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It is a pleasure, as always, to see you in the chair, Mr. Bayley. When we concluded the morning session, I had just cited support from the British Chambers of Commerce. I shall now discuss the notion, expressed by the hon. Member for Yeovil, that employers will have to take workers who are unwilling or unable. I do not think that we would have the support of an employers’ organisation if that were the case. Judging by his facial expression, perhaps that is not what the hon. Gentleman meant: he is looking at me very quizzically.
To clarify, employers will not be required to take on any 16 and 17-year-olds. The majority of 16 and 17-year-olds in work also participate in education or training, and they and their employers will be unaffected. We certainly have no intention of compelling anybody to take on a learner—that should, perfectly reasonably, be a choice for employers.
There will be a range of engaging options available to young people who are in full-time work. Some will receive accredited training from their employer, and we are making it easier for employers to get good quality training accredited. Indeed, the hon. Member for Broxbourne reminded the Committee of the announcements last week from McDonald’s, Flybe and National Rail, which are introducing their own accredited qualifications. I was grateful to the hon. Member for Bognor Regis and Littlehampton for saying that those qualifications may well be better than a whole raft of qualifications accredited in the past, because they relate to the real world of work. I completely agree, and they are an important step forward for us.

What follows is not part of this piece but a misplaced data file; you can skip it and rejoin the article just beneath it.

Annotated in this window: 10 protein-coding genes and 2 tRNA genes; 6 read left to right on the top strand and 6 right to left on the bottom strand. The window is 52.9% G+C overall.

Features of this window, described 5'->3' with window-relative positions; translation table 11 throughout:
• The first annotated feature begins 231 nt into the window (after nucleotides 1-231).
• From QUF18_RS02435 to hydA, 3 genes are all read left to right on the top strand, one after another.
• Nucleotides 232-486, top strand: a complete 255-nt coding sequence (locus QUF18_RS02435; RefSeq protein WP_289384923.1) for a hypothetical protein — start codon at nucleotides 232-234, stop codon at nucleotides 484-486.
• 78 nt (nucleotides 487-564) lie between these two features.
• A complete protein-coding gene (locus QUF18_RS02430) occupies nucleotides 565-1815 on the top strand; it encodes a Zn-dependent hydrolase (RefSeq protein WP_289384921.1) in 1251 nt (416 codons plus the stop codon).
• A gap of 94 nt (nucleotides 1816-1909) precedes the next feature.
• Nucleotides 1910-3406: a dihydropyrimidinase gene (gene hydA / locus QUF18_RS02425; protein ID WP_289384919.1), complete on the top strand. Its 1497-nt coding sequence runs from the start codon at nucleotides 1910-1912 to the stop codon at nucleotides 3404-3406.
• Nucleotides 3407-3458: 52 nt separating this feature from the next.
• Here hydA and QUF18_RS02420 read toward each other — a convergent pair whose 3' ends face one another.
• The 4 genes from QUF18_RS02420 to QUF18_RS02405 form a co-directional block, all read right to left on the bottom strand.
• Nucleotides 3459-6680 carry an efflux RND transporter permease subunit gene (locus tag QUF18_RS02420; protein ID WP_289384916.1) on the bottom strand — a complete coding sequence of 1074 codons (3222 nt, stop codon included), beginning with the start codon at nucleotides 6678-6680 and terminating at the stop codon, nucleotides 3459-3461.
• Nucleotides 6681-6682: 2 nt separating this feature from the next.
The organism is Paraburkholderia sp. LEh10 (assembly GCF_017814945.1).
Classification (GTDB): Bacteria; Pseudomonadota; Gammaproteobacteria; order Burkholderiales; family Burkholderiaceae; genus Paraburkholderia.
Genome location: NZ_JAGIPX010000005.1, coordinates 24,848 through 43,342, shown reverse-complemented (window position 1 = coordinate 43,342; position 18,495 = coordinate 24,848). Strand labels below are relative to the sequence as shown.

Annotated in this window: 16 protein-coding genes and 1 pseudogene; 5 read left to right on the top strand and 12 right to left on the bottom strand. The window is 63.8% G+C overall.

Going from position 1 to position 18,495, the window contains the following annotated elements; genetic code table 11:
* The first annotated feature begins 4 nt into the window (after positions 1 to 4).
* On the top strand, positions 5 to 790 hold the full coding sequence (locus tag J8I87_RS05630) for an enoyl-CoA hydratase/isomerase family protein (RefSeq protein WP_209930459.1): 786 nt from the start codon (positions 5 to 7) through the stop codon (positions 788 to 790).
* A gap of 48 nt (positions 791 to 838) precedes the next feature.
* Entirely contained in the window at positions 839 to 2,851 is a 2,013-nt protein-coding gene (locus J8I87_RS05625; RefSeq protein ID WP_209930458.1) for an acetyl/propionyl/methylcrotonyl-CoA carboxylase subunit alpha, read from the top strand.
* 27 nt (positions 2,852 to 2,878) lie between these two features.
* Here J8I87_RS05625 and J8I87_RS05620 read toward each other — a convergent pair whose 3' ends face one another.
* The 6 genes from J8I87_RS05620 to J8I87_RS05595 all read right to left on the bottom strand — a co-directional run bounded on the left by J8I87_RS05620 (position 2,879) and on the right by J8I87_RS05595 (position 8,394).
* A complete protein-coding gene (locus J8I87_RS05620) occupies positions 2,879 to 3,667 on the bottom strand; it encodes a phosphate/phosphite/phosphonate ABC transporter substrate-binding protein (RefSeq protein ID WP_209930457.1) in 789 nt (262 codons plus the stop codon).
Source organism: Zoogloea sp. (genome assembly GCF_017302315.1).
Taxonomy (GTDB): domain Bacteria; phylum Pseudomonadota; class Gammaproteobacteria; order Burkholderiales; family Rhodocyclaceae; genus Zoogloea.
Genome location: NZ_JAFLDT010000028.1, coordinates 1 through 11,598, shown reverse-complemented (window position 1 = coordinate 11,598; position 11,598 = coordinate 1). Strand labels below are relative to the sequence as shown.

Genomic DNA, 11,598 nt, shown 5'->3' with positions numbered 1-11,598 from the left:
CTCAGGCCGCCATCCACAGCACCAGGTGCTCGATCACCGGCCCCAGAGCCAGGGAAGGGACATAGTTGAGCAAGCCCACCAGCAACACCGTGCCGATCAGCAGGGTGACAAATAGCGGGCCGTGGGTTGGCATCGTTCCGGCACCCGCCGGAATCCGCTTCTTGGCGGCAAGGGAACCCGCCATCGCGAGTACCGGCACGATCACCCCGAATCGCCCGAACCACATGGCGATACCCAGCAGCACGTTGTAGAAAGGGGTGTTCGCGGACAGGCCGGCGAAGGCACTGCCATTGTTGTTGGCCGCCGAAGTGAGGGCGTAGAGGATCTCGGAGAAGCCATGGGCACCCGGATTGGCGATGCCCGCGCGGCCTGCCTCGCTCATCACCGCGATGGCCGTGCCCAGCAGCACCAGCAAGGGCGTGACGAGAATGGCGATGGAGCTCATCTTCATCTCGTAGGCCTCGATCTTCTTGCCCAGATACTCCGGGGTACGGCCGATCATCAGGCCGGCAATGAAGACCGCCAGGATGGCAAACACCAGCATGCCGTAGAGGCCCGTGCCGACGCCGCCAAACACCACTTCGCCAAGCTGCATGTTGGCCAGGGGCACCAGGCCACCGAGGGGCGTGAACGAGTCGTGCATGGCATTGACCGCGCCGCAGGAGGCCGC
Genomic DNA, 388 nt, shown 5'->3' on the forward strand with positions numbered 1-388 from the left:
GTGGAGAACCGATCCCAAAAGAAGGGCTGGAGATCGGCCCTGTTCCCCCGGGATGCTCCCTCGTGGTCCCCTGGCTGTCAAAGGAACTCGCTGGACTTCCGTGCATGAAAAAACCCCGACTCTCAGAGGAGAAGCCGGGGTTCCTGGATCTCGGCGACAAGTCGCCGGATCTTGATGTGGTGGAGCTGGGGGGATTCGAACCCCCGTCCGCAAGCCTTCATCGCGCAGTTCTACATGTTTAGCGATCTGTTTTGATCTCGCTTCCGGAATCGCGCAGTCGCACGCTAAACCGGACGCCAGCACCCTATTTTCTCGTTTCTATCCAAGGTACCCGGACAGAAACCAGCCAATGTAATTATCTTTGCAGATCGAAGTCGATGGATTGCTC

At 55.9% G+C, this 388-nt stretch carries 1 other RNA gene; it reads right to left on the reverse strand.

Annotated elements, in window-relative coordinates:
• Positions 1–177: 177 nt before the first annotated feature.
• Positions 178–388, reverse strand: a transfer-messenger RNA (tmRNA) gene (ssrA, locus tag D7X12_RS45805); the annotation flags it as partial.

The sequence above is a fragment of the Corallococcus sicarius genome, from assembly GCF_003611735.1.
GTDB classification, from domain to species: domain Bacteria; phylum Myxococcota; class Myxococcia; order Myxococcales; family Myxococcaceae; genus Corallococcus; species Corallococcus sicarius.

For those who attend training elsewhere alongside full-time employment, the new diplomas, the foundation learning tier and elements of apprenticeship frameworks will all be available part-time, and young people can take their time to build up the full qualification. We are confident that there will be a suitable option for all young people, whatever level they are working at; the requirement does not necessarily mean that employers have to allow young people time off from their normal working hours for training. Over half of 16 and 17-year-olds in jobs without training are in the retail sector, for example. Shops are open many more hours than 16 and 17-year-olds are legally allowed to work in a week, and it may well be that their normal weekly working hours are simply arranged for times when they are not in training. That is reinforced by the flexible availability of education and training courses from a range of providers. In the extensive speech by the hon. Member for Yeovil—